1

So I sat through a presentation on APA wherein the professor was stressing to us the importance of proper writing as pertaining to turning in assignments (which I think was basically telling the lowest common denominator of the class not to turn in papers riddled with "LOL IDK" but it had some decent points too).

One of her example grammar slides was a true/false question of whether the phrase The president should be him. was correct. I would argue that it is not correct, since "should be" is a form of "is" and thus the sentence would be in the nominative case and the pronoun would be the predicate, thus making the sentence The president should be he. instead, able to be flipped around to say He should be president. I believe she thought that the pronoun was the object of the verb in the accusative case and she was simply incorrect.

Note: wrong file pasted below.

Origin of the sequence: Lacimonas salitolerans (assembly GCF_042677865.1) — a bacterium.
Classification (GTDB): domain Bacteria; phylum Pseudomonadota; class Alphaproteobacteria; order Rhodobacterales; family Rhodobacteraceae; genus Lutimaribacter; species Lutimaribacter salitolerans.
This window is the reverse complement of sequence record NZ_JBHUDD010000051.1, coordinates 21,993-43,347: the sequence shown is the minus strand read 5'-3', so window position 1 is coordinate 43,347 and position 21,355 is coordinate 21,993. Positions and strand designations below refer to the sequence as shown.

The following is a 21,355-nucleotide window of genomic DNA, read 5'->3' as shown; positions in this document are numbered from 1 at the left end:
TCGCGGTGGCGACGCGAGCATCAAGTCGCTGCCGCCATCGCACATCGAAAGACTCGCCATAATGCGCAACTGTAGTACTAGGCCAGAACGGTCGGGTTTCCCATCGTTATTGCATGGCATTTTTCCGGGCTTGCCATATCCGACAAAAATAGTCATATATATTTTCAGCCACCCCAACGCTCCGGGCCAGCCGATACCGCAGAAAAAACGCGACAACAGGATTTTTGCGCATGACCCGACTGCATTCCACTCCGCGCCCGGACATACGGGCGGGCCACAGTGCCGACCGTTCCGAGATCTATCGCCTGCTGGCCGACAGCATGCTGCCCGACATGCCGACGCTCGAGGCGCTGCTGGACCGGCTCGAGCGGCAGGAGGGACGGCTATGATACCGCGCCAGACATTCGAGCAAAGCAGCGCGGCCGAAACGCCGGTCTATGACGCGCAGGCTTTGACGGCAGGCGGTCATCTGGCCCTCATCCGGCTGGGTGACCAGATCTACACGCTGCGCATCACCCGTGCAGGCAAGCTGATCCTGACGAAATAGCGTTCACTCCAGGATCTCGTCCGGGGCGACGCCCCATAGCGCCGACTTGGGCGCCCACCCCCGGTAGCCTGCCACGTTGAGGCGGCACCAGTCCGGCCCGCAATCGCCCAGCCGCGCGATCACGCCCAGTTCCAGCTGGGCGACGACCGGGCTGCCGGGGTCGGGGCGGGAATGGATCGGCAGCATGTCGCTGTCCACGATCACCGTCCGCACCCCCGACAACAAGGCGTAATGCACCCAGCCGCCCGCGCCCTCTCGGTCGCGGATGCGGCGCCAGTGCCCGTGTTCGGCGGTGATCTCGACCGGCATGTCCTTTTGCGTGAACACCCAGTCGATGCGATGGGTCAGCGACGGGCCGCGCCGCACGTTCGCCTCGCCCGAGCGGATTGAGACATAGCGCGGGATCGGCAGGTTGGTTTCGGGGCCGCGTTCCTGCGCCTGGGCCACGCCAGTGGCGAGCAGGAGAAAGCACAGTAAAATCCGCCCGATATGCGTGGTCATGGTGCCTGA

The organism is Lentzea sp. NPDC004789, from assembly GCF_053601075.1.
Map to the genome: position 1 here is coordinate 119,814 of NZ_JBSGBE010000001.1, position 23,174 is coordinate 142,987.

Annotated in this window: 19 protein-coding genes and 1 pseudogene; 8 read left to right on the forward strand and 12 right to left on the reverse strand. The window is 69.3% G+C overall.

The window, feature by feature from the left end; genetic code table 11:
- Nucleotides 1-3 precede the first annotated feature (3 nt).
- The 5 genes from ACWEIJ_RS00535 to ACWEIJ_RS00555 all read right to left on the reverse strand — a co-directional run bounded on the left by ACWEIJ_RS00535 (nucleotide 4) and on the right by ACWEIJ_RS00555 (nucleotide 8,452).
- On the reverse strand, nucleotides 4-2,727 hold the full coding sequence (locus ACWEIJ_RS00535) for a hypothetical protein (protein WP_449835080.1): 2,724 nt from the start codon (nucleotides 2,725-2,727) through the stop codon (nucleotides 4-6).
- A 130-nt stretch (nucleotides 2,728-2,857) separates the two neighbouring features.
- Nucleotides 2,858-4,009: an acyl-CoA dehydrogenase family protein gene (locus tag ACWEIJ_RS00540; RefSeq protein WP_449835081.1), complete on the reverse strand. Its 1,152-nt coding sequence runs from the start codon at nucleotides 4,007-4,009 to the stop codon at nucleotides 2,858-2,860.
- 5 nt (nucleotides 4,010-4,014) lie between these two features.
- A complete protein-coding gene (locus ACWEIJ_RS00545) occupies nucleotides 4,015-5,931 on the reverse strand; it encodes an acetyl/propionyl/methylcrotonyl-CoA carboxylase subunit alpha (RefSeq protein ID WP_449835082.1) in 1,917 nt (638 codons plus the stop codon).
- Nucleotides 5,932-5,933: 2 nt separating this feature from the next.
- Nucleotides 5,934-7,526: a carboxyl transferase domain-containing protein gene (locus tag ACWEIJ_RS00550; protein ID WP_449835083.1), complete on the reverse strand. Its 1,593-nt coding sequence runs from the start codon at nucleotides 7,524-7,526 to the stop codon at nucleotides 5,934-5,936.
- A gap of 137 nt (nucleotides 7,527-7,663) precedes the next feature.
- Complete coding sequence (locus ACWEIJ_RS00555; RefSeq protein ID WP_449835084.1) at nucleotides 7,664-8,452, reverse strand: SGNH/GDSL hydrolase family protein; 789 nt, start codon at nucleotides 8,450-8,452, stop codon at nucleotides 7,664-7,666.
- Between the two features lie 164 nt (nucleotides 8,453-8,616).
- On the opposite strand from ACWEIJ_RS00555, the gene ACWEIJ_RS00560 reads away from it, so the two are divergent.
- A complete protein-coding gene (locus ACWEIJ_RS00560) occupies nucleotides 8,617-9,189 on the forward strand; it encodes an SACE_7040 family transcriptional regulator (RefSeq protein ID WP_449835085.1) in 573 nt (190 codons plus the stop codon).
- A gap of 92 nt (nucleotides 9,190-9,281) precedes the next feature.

Is either of us right in this case, or is it something that has just blended into relative obscurity whereby it really just doesn't matter colloquially? I couldn't find any examples online that used similar structure.

  • The usage in question is the predicate nominative; try searching for that term here. Among the more relevant finds will be this one. – Brian Donovan Mar 25 '16 at 15:46
  • 1
    You're wrong. If you're playing cards, for example, you might say I should be the dealer, but you can't say The dealer should be I - if you insist on that somewhat unidiomatic inversion, it would have to be The dealer should be me. – FumbleFingers Mar 25 '16 at 15:46
  • 'He should be the president' is less likely to cause an argument. But you need to realise that the 'rule' 'What follows a link verb must be in the nominative' is a rule probably buried and certainly dead. – Edwin Ashworth Mar 25 '16 at 17:04
  • Ahh, okay. Thanks to all three of you. See, in German (which is where I based most of this argument) whatever falls on either side of the verb "to be" must be in the nominative case, and that rule is very much alive. I suppose my question was more of the pedantic "technically true" variety; AKA was this a rule in English ever? – Mike2323 Mar 26 '16 at 1:18

Your Answer

By clicking “Post Your Answer”, you agree to our terms of service, privacy policy and cookie policy

Browse other questions tagged or ask your own question.